Why Not Consider Oracle Standard Edition?

on September 19, 2013

The dramatic price differential between Oracle Standard Edition and Oracle Enterprise Edition creates a compelling case for considering Standard Edition as an alternative to Enterprise Edition. With the addition of third-party technology, Oracle Standard Edition can deliver enterprise-class performance at a substantially reduced cost.

How does Oracle Standard Edition compare to Enterprise Edition?

Oracle promotes Standard Edition as a full-featured Database Management Solution (DBMS). Although Standard Edition  contains the same database engine as Oracle’s Enterprise Edition, it omits many of the higher-level features and options, including:

  • Encryption (TDE, backup encryption, network encryption)
  • Fine-grained auditing
  • Replication
  • Compression
  • Unlimited CPU cores / DBMS deployment ( Standard Edition is limited to four sockets maximum)
  • Performance (Diagnostic Pack and Tuning Pack)

Enterprise Edition performance with Standard Edition

Without third-party software, these omissions may initially appear as insurmountable roadblocks. In reality, companies using a hybrid of best-in-class including third-party software tools and Oracle Standard Edition can meet, and even exceed, Enterprise Edition performance for a variety of applications.

Leverage the benefits of per-socket pricing and increasing cores/CPU

The total cost of an Oracle DBMS is based on a per/processor list price multiplied by the number of processors. One point that works in favor of Standard Edition is the two distinctly different definitions Oracle uses for a ‘processor.’

  • Enterprise Edition:  Processor count is based on the number of cores and a core factor table.
  • Standard Edition: Processor count is defined by the number of CPU sockets, with each single CPU chip counting as one socket regardless of the number of cores on the chip.

Major CPU manufacturers (Intel, AMD, IBM, …) continue to increase the number of cores/chip, and therefore the CPU processing power of a four-socket Standard Edition installation is also increased. With the ubiquity and constant improvements to multi-core CPU chips, the per/socket pricing for the Oracle Standard Edition pricing model provides an even greater cost savings when contrasted with Enterprise Editions per-core pricing.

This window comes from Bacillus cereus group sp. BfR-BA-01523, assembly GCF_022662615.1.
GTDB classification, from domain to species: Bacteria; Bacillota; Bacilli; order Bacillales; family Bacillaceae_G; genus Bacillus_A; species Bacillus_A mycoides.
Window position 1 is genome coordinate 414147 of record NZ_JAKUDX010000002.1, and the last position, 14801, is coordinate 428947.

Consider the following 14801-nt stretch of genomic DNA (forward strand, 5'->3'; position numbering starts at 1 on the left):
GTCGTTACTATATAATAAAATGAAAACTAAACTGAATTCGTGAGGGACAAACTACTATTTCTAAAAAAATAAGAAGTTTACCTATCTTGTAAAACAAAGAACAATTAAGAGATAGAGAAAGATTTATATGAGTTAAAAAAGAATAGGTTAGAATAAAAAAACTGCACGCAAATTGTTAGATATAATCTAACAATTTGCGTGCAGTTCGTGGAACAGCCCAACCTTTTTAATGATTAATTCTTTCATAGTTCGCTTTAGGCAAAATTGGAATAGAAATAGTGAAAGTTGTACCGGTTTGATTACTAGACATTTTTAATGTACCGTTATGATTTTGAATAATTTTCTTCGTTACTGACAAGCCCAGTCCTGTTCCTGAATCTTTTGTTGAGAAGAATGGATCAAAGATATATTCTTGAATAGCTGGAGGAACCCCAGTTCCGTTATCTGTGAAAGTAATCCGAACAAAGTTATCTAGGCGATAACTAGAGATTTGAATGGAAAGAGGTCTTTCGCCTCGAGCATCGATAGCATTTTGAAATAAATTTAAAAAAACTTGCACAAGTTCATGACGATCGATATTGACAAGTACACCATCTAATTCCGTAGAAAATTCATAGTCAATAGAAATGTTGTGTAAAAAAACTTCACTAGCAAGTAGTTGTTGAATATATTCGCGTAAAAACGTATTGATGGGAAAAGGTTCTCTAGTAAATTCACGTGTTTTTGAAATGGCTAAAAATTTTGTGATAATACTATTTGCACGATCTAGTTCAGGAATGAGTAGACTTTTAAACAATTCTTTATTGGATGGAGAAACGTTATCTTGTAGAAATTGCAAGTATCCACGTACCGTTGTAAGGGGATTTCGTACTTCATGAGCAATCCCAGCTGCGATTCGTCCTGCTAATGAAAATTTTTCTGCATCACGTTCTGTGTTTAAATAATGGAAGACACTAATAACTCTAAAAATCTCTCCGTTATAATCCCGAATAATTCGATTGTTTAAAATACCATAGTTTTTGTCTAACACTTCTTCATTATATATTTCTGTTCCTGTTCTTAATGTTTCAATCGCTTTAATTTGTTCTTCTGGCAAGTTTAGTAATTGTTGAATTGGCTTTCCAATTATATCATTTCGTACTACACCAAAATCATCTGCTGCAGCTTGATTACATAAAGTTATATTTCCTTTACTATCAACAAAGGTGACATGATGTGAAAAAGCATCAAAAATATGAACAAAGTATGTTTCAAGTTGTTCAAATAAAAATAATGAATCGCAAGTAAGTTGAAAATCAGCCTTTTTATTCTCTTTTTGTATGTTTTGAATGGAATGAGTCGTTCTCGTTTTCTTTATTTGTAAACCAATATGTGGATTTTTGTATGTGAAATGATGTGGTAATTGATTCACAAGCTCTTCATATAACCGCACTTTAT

Use third-party software to deliver maximum performance and minimal CPU load

Standard Edition can be CPU-constrained in the most demanding applications, due to the hard limit of four sockets maximum. Since there are no limitations placed on memory or database footprint on disk, efficient CPU utilization is a key to getting the most out of an Oracle Standard Edition deployment.

Unfortunately, your ability to monitor, view, analyze, and resolve performance bottlenecks is constrained by the inability to add Diagnostic Pack and Tuning Pack to Standard Edition. SolarWinds Database Performance Analyzer provides a direct correlation between SQL query response time and CPU utilization, providing DBAs and developers with the tools necessary to minimize CPU utilization while improving SQL query response time on Oracle Standard Edition. This is done without the need for OEM’s Diagnostic Packs, Tuning Packs, or access to AWR tables. The rapid growth of third-party performance analysis tools for all Oracle database editions is a testament to the value these products offer.

Free Oracle RAC

Adding Real Application Cluster (RAC) to an Enterprise Edition deployment adds substantial cost to your Oracle DBMS price tag. The inclusion of RAC for free in Standard Edition provides even greater economic motivation for considering Standard Edition. As Gartner analysts Donald Feinberg and Jane B. Disbrow highlight, a RAC cluster on Standard Edition can save as much as $494,000 over a comparable Enterprise Edition deployment.

Get the cost savings of Standard Edition while enjoying some of the best features of Enterprise Edition

The substantial cost savings of Oracle Standard Edition create a business case that is worth consideration. These savings provide ample economic justification for the purchase of any additional third party software tools in the vast majority of cases. By combining best-in-class software components from Oracle and third party software vendors, companies worldwide are achieving top performance at significant cost reductions.

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  1. Very interesting read, thanks! I didn’t see a posting date, so just wondering how current the reasoning is, SE vs. EE?
    We bought a COTS application that is installed on SE. However, when a TRA was performed, one of the points brought up is that neither that application nor Oracle itself does much regarding auditing (one of the current buzzwords!)
    I appreciate your article was sponsored by SolarWinds and their DPA application (which, honestly, we’ll look at), but you also alluded to 3rd party auditing tools. Is this SolarWinds, too, or are there alternatives you can suggest?

  2. Hi Mark,
    While this article was written several years ago, it’s still very pertinent. If you don’t needs all the EE features, SE is a much cheaper way to go! Depending on the depth of your auditing requirements, Solarwinds does have a Log Event Manager (LEM) tool that monitors all logs for security, compliance and troubleshooting – https://www.solarwinds.com/log-event-manager-software?&CMP=KNC-TAD-GGL-SW_NA_X_PP_CPC_LD_EN_PBRDE_DWA-X-945268740~46582890386_g_c_Solarwinds%20lem-e~256728859664~&kwid=HkvXe1gH

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